Increased risk of hip fracture among spouses-evidence of a homogamy effect
Journal article, 2017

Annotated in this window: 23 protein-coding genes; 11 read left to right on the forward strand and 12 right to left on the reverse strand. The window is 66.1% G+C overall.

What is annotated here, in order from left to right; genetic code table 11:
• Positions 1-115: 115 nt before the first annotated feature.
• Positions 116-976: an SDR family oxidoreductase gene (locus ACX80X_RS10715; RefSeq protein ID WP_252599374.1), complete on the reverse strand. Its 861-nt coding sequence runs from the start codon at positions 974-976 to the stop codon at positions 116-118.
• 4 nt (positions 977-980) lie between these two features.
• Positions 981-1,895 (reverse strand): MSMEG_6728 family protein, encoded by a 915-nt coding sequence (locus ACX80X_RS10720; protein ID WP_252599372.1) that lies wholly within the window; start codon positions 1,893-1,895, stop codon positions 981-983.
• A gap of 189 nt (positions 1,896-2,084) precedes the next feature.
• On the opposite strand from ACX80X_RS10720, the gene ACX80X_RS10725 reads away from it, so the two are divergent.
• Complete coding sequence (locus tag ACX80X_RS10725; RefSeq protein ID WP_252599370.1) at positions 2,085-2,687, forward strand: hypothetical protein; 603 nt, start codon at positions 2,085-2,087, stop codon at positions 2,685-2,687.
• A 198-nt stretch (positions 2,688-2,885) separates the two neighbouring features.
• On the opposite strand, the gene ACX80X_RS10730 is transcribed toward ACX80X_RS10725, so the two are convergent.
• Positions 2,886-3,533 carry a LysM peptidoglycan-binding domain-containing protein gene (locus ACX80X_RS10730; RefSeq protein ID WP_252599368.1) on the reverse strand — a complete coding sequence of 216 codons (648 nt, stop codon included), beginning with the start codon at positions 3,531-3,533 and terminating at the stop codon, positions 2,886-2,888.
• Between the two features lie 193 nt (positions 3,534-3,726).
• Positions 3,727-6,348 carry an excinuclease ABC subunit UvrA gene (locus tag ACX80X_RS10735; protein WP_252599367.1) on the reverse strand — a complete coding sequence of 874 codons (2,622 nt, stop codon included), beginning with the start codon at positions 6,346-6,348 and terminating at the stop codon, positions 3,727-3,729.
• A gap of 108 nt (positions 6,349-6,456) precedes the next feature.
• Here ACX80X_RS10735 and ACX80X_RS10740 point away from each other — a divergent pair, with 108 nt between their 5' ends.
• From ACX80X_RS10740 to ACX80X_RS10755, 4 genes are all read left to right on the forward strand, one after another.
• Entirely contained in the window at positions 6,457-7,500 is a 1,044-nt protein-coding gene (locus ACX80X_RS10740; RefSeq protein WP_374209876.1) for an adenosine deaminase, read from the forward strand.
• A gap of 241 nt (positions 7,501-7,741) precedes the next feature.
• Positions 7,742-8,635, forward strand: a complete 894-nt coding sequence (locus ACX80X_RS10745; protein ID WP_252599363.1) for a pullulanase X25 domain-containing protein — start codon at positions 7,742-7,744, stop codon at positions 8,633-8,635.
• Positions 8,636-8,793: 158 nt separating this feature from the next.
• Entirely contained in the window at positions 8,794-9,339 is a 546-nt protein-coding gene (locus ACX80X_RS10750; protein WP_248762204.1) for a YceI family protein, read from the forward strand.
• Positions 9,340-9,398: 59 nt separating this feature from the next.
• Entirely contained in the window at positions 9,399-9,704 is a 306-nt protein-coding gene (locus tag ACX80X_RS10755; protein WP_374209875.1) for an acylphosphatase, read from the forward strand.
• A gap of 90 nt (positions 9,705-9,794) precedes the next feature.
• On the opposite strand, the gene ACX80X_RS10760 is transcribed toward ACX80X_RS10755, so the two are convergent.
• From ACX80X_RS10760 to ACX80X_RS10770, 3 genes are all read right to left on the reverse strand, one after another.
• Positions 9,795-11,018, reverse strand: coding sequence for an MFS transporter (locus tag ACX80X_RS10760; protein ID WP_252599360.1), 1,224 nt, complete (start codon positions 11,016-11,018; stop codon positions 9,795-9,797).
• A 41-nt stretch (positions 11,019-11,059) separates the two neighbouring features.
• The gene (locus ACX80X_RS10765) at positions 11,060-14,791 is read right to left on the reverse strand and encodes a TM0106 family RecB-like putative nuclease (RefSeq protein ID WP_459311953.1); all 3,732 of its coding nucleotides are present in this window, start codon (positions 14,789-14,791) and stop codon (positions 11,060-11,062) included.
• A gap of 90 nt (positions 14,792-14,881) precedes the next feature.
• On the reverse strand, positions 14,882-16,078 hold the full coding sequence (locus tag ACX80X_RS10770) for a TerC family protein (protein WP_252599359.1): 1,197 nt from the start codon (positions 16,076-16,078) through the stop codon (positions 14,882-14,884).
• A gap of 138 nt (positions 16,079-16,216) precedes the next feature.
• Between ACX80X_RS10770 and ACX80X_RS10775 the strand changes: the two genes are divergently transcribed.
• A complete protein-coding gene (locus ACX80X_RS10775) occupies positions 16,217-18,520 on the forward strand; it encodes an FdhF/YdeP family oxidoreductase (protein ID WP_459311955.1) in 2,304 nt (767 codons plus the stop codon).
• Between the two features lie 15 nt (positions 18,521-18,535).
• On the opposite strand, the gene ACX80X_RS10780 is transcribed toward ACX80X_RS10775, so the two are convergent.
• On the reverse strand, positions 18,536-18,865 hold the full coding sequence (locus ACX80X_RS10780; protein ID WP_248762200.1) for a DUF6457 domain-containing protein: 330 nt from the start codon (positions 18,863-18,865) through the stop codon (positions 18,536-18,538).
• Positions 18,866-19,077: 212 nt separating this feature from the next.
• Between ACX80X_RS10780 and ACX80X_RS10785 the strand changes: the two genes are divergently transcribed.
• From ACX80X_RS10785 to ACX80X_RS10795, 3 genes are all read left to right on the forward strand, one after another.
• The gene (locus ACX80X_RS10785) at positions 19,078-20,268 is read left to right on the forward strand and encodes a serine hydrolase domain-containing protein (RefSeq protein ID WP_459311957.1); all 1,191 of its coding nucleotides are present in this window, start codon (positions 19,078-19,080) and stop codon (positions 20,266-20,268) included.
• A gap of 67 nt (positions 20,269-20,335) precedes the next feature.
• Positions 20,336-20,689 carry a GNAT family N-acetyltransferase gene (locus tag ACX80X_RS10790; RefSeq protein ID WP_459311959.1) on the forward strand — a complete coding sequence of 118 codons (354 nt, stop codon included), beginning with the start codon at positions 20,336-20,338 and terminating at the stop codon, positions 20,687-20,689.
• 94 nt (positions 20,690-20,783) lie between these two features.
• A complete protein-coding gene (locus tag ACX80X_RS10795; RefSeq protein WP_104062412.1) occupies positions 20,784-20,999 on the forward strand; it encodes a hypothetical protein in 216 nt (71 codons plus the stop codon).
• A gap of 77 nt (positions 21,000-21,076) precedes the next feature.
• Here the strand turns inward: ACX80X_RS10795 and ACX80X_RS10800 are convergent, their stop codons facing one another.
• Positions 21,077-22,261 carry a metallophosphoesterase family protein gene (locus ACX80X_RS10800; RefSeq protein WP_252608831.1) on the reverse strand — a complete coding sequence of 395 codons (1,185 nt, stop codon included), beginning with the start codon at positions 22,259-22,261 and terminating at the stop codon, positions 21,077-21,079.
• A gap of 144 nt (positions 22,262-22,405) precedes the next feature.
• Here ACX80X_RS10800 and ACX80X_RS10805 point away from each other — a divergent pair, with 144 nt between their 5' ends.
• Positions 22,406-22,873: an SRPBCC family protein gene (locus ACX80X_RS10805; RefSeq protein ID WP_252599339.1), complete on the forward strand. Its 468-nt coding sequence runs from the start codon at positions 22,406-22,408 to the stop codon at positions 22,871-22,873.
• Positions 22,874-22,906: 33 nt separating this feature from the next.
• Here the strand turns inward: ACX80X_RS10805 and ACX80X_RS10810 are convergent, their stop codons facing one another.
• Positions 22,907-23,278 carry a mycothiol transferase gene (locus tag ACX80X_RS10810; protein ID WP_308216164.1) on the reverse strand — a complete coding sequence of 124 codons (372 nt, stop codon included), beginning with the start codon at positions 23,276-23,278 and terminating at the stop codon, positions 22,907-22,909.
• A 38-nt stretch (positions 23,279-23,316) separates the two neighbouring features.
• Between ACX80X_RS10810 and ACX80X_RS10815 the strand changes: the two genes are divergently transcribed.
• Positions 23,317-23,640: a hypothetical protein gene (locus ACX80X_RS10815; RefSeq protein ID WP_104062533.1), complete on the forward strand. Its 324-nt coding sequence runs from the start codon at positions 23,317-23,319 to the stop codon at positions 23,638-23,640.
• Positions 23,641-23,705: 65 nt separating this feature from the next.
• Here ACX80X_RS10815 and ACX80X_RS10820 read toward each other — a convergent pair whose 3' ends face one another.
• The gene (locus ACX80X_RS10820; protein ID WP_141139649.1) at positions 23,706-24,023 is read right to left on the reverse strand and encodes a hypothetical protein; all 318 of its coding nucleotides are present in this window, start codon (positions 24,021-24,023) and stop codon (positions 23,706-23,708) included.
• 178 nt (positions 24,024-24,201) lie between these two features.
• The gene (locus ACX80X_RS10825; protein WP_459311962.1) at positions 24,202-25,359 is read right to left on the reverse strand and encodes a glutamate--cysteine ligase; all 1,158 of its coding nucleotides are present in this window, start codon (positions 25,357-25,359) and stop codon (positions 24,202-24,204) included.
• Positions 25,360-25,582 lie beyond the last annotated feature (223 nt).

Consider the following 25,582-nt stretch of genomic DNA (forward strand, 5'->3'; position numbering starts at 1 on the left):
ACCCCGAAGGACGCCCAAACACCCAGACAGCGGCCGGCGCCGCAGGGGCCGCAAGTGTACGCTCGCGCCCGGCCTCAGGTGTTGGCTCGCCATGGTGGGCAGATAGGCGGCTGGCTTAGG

Spouses tend to share habits and therefore have an increased risk of same diseases. We followed all married couples in Sweden, born 1902 to 1942, in hospital records from 1987 to 2002, and found that individuals whose spouse had a hip fracture had an increased risk of hip fracture. Introduction: The purpose of this study was to determine whether spouses of hip fracture patients have an elevated risk of hip fracture. Methods: We performed a retrospective cohort study of all couples married for at least 5 years in Sweden and born between 1902 and 1942 (n = 904,451) and all patients registered with a hip fracture (n = 218,285) in the National Inpatients Register in Sweden from 1987 to 2002. Results: During the period 1987 to 2002 hip fractures occurred among spouses in 4212 married couples. The hazard ratio (HR) for hip fracture in a married woman following hip fracture in the husband was 1.11 (95 % confidence interval 1.07 to 1.16) compared to a woman whose husband did not have hip fracture. The corresponding HR for a married man was 1.20 (1.15 to 1.26) compared to a man whose wife did not have hip fracture. The risk was significantly elevated over the age range 60 to 90 years. The increased risk for hip fracture among spouses remained after adjustments for income, education, geographical latitude and urbanisation. In a common model with spouses and their siblings, the HR for spousal effect were 1.63 (1.01 to 2.64) and for sibling effect 2.18 (1.55 to 3.06) compared to married with spouse and sibling respectively without hip fracture. Conclusion: The novel finding of an increased risk for hip fracture among spouses provides evidence indicating that there is a homogamy effect due to common social and lifestyle factors but could also be due to assortative mating.